TLDR; The HANMATEK 110Mhz DOS1102 Digital Oscilloscope is a good budget option for hobby project. If you’re more comfortable with an option from a well-known brand, the Siglent SDS1104X-E 100Mhz Digital Oscilloscope is a great scope with a lot of high-end features.
Having an oscilloscope is a must when you start doing more advanced electronics projects since it allows you to see how a signal look like. The obvious use case is when working with analog signals, but it’s also pretty useful to know the quality of a digital signal or of a power source.
For hobby project it may feel like a luxury since you won’t need it all the time. I don’t fire up mine very often compared to my trusty multimeter, but it’s worth its weight in gold when you do need it and the multimeter is too limited. There is no other tool that will give you that visibility on how a circuit behaves.
There are a few questions to ask yourself when you shop:
- How much bandwidth do I need? This is the frequency that can be measured and displayed accurately by the oscilloscope. In general, you’ll need around 5 times the maximum frequency of the signal to get good result. The absolute maximum of an Arduino Uno PWM (pulse width modulator) signal is 8Mhz for the standard 16Mhz clock, so a 50Mhz to 100Mhz bandwidth is more than enough.
- What is the sample rate? This is how often the oscilloscope take a measurement by second, regardless of its frequency. A higher sample rate means that the signal displayed is more precise.
- How many input channels do I need? This is how many signals you can measure at once (and how many probes you can plug in). For small projects, 2 is generally enough (or at least can be worked around).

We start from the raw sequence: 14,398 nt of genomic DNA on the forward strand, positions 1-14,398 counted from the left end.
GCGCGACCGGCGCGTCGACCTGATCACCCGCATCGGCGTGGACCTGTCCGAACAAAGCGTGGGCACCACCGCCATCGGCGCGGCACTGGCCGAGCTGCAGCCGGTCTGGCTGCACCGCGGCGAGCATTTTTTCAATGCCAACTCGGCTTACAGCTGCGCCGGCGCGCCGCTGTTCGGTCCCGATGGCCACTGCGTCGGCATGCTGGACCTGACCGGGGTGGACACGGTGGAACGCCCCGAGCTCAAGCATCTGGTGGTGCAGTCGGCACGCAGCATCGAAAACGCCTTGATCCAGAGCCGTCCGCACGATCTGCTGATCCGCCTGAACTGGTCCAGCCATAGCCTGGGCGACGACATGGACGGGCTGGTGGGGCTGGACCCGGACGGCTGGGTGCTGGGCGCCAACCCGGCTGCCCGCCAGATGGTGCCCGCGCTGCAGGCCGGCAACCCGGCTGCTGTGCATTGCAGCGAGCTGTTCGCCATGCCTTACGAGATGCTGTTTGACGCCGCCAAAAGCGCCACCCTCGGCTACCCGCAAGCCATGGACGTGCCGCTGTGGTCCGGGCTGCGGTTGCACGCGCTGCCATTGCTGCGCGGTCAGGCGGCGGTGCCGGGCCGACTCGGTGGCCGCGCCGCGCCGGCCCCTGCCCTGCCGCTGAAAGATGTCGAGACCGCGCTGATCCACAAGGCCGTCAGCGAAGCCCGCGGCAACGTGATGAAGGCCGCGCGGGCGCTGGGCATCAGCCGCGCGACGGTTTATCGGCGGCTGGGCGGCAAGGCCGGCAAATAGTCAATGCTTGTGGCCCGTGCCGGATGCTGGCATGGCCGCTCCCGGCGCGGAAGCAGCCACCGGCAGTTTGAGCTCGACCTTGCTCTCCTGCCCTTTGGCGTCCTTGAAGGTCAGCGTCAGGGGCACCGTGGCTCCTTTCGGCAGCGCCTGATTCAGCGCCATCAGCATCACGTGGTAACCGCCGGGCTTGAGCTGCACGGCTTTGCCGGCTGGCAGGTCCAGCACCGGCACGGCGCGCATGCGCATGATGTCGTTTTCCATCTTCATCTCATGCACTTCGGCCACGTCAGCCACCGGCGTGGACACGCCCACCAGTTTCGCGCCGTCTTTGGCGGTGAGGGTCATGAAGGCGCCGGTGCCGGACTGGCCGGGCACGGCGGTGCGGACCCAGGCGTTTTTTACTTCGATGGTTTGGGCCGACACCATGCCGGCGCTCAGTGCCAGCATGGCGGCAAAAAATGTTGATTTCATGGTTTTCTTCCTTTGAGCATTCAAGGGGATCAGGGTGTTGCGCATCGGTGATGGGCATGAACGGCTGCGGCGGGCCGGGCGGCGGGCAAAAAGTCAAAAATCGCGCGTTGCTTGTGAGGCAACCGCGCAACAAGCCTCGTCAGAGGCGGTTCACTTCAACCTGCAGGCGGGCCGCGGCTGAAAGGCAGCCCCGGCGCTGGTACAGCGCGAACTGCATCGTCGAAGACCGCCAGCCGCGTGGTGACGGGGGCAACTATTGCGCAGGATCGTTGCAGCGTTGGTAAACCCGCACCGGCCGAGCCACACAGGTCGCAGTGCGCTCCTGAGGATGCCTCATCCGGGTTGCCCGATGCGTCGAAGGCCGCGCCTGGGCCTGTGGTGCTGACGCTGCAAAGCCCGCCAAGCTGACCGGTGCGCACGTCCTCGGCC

- How can I export the data? Not everybody will need this, but if you need to extract data to analyze it or want/need a picture of the waveform, it can be worth taking a look at your options to get the data out of the oscilloscope.
You can pay thousands of dollars for a scope that has a lot of bandwidth and memory, but for Arduino or Raspberry Pi projects you don’t need all this precision. For a few hundreds dollar or even less, you can get a perfectly acceptable scope that will show you all you need to see.
Here are the budget oscilloscopes that I will review in this article:
- Siglent SDS1104X-E 100Mhz Digital Oscilloscope
- HANMATEK 110Mhz DOS1102 Digital Oscilloscope
- Rigol DS1054Z 50Mhz Digital Oscilloscopes
- ADSD1013D Portable USB Oscilloscope
- ‘DSO Shell’ DSO150 DIY Oscilloscope Kit
If you want to go with a proven product for which it will be easy to find help, Siglent is a well-known brand of oscilloscope. This model comes with with 4 channels and 100Mhz of bandwidth, so that’s plenty to get started with. It also comes with many advanced features that comes in handy for microcontroller projects, such as decoding for IIC, SPI, CAN, LIN, serial and I2C messages.
It can also function as a logic analyzer out of the box (which allow you to see a digital signal) with a total of 16 digital channels, but needs a pretty expensive optional logic probe to use. Still, it’s nice to have the option if you ever want one someday; a standalone logic analyzer will be a lot more expensive than the price of the probe, and USB logic analyzer are probably in the same price range.
Also, this oscilloscope can be controller remotely from your WIFI network using a web page, which is also how you extract data from it. It’s a nice option since you can put the display on a bigger screen, or have it right there on your computer while you look up information.